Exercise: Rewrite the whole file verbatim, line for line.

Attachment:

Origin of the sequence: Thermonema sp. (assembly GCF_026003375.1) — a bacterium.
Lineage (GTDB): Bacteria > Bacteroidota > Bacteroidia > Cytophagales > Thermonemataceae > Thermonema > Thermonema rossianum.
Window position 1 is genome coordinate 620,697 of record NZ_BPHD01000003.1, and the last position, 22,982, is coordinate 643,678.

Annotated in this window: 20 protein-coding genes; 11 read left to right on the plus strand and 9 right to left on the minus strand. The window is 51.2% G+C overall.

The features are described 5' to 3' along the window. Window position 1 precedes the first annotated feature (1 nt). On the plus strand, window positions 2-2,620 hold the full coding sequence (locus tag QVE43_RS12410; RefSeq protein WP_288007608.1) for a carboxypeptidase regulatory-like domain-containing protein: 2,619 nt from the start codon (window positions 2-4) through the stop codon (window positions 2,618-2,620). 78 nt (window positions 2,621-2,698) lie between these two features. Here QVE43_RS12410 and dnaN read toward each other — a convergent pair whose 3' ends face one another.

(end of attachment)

Origin of the sequence: Thermonema sp. (assembly GCF_026003375.1) — a bacterium.
Lineage (GTDB): Bacteria > Bacteroidota > Bacteroidia > Cytophagales > Thermonemataceae > Thermonema > Thermonema rossianum.
Window position 1 is genome coordinate 620,697 of record NZ_BPHD01000003.1, and the last position, 22,982, is coordinate 643,678.

Annotated in this window: 20 protein-coding genes; 11 read left to right on the plus strand and 9 right to left on the minus strand. The window is 51.2% G+C overall.

The features are described 5' to 3' along the window. Window position 1 precedes the first annotated feature (1 nt). On the plus strand, window positions 2-2,620 hold the full coding sequence (locus tag QVE43_RS12410; RefSeq protein WP_288007608.1) for a carboxypeptidase regulatory-like domain-containing protein: 2,619 nt from the start codon (window positions 2-4) through the stop codon (window positions 2,618-2,620). 78 nt (window positions 2,621-2,698) lie between these two features. Here QVE43_RS12410 and dnaN read toward each other — a convergent pair whose 3' ends face one another.